Last night may have been the best night of my life. There’s exactly one reason for that, and that is the Georgia Tech Homecoming Football Game. Everyone in the school knew that FSU was favored. This was a team that hasn’t lost a regular season game since 2012 and is ranked 9th. We were a team that had just come off a 5 game losing streak and were just looking awful.
Because it was a homecoming game, the atmosphere was unreal. The amount of energy in the stadium was almost overwhelming, even at the very beginning. It was a white out game, and the sea of white with the synchronized movements of white pom-poms seemed unreal. The red FSU fans were blemishes in the stands, complete with their one terrible chant that they seemed to do everything. Our crowd seemed more powerful than ever before (with our multiple chants, including this one). Through the course of the game, we caused at least 4 false starts and a forced timeout.
Our team also performed much better than usual, having success through the middle and still running the option when possible. The game was consistently close, with FSU in the lead for most of the game. With a few minutes left, we managed to tie the game, leaving them with the ball with less than a minute to play. Somehow, they managed to drive down to the field and they had 6 seconds left on the clock to kick a field goal with the best kicker in college football.
Miraculously, we managed to block the kick. I began to celebrate then. Even more miraculously, we managed to pick up the blocked kick and run half the length of the field for a touchdown as time expired. It was a few seconds before the entire student section (myself included) rushed the field and screamed for hours with a sense of community that I’ve never felt before. What a time to be alive.
It was amazing.
Sheer joy as the entire student section filled the field.
The most beautiful scoreboard.
One of the main gripes I have with my soon-to-be college is the incredible focus on technology. This is unsurprising, considering the title of Georgia Institute of Technology, yet it’s a gripe all the same. In my college application process, I ended up applying to a whole lotta Ivy League schools. This was partly due to the prestige and more so because of the amount of flexibility these schools would grant me.
The top schools for computer science are mostly all technical-focused; however, Ivy League’s hold prestigious technical programs, while still being a part of their liberal arts education. My love of the arts, especially music and literature, made these schools seem so much more desirable than the technical safety school that I knew I would end up at. Unfortunately, the reality of my weak application hit me in the form of a fleet of rejection letters, reminiscent of the Enola Gay forcing the surrender of my preppy collegiate dreams.
I remembered this dream after a few months due to this Medium story of a Yale student who is choosing to study English before entering the same world that I hope to enter, that of start-ups and venture capitalism. The land of t-shirts and Macbooks on the West Coast holds an enormous population of students from the elite eight schools, regardless of their major. These students hold a level of freedom unavailable to others.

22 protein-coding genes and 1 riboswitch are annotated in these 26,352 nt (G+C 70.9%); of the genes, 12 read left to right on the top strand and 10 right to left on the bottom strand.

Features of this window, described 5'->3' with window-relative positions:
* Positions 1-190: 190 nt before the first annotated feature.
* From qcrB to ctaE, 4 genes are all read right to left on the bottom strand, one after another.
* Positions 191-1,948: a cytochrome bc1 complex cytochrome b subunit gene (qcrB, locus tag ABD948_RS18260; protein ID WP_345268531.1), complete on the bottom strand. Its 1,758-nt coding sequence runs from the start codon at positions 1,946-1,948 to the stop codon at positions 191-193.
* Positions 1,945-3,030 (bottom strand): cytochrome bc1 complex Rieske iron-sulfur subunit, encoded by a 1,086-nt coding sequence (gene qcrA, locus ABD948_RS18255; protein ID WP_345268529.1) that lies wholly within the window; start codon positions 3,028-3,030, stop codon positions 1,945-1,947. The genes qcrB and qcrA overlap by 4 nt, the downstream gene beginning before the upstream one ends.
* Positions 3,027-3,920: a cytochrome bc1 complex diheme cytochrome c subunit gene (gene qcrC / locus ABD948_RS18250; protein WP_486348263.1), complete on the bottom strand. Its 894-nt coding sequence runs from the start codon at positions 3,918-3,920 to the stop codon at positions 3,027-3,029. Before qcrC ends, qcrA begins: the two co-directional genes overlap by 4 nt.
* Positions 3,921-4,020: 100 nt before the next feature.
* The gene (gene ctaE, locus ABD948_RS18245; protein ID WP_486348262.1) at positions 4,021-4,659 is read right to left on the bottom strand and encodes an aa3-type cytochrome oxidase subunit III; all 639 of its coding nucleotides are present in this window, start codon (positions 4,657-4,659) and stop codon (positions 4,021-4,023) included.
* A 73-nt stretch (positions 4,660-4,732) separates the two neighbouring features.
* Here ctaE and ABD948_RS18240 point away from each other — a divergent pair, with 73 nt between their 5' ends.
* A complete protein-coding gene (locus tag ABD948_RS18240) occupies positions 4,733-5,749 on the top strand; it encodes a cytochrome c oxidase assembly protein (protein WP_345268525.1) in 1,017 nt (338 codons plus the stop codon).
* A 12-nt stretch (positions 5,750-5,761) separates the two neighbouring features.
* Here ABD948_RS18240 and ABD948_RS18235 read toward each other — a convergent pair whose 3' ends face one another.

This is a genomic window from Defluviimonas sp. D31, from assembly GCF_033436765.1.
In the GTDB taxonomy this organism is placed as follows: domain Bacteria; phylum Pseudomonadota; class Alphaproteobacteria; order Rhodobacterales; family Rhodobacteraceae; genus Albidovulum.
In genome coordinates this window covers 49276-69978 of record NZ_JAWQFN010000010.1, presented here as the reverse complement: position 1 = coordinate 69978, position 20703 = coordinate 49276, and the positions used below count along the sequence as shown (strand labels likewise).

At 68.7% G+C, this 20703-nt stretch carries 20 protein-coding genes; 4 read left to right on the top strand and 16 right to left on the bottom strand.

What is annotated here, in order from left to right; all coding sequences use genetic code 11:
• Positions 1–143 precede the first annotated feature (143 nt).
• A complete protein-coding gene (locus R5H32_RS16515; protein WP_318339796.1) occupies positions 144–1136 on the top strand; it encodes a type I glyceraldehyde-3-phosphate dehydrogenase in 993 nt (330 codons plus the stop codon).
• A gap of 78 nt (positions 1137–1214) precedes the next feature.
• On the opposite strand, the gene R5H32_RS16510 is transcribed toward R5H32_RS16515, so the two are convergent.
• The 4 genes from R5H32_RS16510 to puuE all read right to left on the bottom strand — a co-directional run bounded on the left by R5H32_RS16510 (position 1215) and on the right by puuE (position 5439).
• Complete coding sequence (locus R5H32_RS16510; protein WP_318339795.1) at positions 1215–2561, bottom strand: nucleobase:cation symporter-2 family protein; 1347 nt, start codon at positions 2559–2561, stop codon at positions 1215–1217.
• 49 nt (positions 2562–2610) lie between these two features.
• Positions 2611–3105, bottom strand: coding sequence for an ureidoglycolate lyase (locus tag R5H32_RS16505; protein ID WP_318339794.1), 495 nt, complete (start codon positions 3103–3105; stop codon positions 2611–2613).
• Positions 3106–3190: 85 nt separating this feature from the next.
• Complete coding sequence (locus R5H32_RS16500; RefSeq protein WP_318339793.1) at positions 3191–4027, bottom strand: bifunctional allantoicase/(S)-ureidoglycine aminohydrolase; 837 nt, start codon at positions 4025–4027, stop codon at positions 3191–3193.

Of course, this freedom isn’t undeserved. These students, to get into these colleges, performed at a level beyond the norm and will probably graduate with a greater understanding of Python and C than I could ever have even with their Art History or Classics degree. I just can’t help wonder what it would be like to be as they are.
When you’re a senior in high school, every single time you talk to anyone for the first time in a while, you will be met with a few questions.
“Where are you going to school?”
“What are you going to study?”
“Computer science. I want to be a software developer out in San Francisco. My brother works there.”
I’ve given this spiel more times than I can count with a level of confidence that is completely fake and unrealistic. Right now, I want to do computer science but am perfectly aware how unsure I am about that. I’m hardcore pretending to know exactly what I want to do when it’s completely likely that I will either graduate with a different major or end up working in something completely different. After seeing my brother go from pre-med to computer science, I know how easy it is for people to change their focus. Just the other day, I was talking to two professional leading a technology startup and both of them started in a completely different field than the one they are currently in.
To be honest, I’m just winging it because that seems like the best strategy. Apparently, everyone else is doing it and falling into peer pressure is awesome. People say that the best strategy is to “fake it until you make it” for confidence, which is why I decided to go this path. I’ve always had issues with confidence and so, like so many other people, am pretending I know what I’m doing.
This post is really short but also super repetitive and pointless, so I’m just gonna stop here and need to stop writing posts just to link to an article I just read and liked.